Radio Rentals

This is a British Matchbox like toy – radios were commonly rented there in prehistoric times . . . 

K1EL PS2B Keyer Kit

The K1EL Practice Keyer – the PS2B (minus the built in circuit board paddle)

K1EL has several excellent PIC processor based Keyers, and they fill some niche gap areas in ham radio.

One thing that I like – they handle paddles as well as bugs.

The very cool Begali Intrepid Bug / Paddle

I have the hybrid Bug / Paddle – the Begali Intrepid, and another 100% bug and work of art is an Alberto Frattini J36

Alberto Frattini J-36 Bug

At the beginning of the year I proclaimed that I would invest more time getting my CW chops back – I was quite good as a teen, but when I got back into Ham Radio in 2001 its been nothing but 599 TU plus the call sign exchange – which is pretty pathetic, actually.

I’m seeing that I will be one of the last of an era to keep old tube rigs on the air, old bugs on the air, etc. Because I love “living history” (and way more than just radio), this suits me just fine.

Collins KWS-1

Could This Transmitter Show Up for my 60th Birthday?

I’ve got a lead on a mint transmitter to match my Collins 75A-4 receiver. Several things have to come to pass before I can commit, but I’m quite excited that this could be a future possibility.

The transmitter uses a pair of these 4CX250 tubes, and luckily there are many available NOS (New Old Stock) and at decent prices

Rather than stack the receiver and transmitter on top of the power supply – I would have the transmitter, receiver and speaker on my desk


Don’t Let Your Bottles Become Stoves!

Great SWL Memories

Shortwave Listening – my “gateway drug” into Ham Radio and a 38 year career in IT

It was all sparked by the “inventors” series that Ms. Goodin taught in my 4th grade class at Merriam Avenue School. (And yes, that is the same Merriam as Merriam Webster fame).

I was awestruck by stories of Edison and Marconi, and then in Boy Scouts, I saw a fellow Scouts Heathkit and had to build one myself. Several cold solder joints and a tearful trip to Heathkit in Fairlawn – and a few weeks later I had a working receiver!

The dial on the radio was not just a set of cold hard numbers – each band segment offered a full menu of times and locations around the globe. I remember being amazed at Radio South Africa, Deutsche Welle, BBC, Radio Moscow. Radio Tirana, etc

This graphic is exactly what was going through my head in the year or two before I became a Ham Radio Novice – with callsign WN2QHN.

To this day I listen much more than I transmit – its soothing and relaxing to just tune around and see what magic I can hear from the other side of the globe. Sadly, while commercial and state sponsored propaganda stations are very long gone – ham radio operators take up the slack and offer all kinds of silly on the air “content”.

DX Engineering DV-40-P Wins My All Time Favorite Antenna Award!

I could say that the best antenna I have ever had was the (giant) N6BT DXU-32 – which had 2 elements on 40M and 3 on 20M up 50′ on an AB-577, but when you compare what was required to get that monster up – even as “low” as it was, the DXE phased vertical array becomes nothing short of a small miracle.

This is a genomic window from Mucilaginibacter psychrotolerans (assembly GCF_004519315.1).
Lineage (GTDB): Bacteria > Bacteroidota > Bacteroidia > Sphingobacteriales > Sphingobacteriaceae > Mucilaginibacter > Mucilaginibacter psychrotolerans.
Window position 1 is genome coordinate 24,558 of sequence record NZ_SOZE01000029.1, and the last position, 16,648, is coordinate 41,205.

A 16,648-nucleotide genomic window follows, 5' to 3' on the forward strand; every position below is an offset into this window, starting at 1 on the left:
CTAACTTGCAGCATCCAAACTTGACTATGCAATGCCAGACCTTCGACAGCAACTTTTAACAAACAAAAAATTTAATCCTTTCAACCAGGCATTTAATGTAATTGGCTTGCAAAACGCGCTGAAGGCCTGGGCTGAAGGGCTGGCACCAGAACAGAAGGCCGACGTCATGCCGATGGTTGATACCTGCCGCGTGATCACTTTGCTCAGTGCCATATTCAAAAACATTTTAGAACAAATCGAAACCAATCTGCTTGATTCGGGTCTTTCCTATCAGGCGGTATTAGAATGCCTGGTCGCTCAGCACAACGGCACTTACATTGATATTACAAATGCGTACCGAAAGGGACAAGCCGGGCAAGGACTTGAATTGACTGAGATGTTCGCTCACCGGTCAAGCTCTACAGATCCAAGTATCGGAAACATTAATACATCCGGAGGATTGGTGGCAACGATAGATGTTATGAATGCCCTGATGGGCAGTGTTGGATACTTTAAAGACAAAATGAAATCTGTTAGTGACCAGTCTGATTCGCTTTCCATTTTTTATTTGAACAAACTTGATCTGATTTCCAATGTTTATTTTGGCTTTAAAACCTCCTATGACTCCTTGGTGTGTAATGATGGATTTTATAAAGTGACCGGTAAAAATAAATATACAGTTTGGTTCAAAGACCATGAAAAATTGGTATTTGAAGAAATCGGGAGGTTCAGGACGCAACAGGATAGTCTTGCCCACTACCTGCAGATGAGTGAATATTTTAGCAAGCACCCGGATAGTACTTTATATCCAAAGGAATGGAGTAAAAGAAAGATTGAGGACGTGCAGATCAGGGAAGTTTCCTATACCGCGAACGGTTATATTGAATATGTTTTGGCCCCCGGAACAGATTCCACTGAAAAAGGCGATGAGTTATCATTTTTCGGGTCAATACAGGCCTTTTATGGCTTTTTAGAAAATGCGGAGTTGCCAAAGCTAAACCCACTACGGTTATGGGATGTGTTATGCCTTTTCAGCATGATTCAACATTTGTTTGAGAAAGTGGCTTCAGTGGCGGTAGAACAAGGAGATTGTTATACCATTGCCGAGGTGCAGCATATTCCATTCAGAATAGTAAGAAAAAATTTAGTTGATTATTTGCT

With two 34-ish foot verticals spaced about 35′ apart, the performance is actually better to ZS than a dipole up a half wavelength. ZS6CCY consistently says that the DXE beats a half wave dipole up 1/2 wl by 10 dB! That’s no small feat. Getting even a dipole up that high on a small lot requires tall trees and also 67′ width. In fact, the DXE array performance is not that much down from the DXU-32  at 50′, so all in all, on a small lot, I have kept coming back to the 40M phased array.

Maintenance could not be simpler – no ladders, no towers, no trees . . .

The DXE boxes are so much better than when I followed the ON4UN Lowband DX-ing book and cut coax stubs for the Christman Array. This is because the DXE box does not require a delay line and all of those extra Tee and L coax connectors – instead, you plug a cox stub between each vertical and the remote phasing box and a lead into the shack – plus a control line – and it can’t be much simpler.

Yes, I do have bonded radials on the ground and 44 of them, but its on the side of a slide hill on a ledge over a creek – so not optimal in location, and my QTH is in a bowl – so this antenna system seems to “defy gravity”.

If I were only to have one antenna – this would be it. 40M is also my all time favorite band.

2019: Bottom of Cycle 24?

Predicting the sunspot cycle seems to be even less accurate than predicting the weather, but it’s still fun to at least “ponder”

The sunspot cycle on average is usually 11 or 11.5 years, but some years its shorter and some longer – in fact it has ranged from 9 to 14 years in the past.

I’m going to go out on a ledge and predict (muse / ponder) that Cycle 24 will have 2019 as its bottom and that it will last a year or two at the bottom. This means we might climb out of the trough in 2021 or so.

I could be wrong – maybe we will not have the long minimum we had at the bottom of Cycle 23. Maybe Cycle 25 will upswing in 2020? That would be nice.

Until then, try the DXE DV-40-P, because 40M is the new 20M and because a phased vertical array on 40M fits in a small lot and offers an incredible bang for the buck.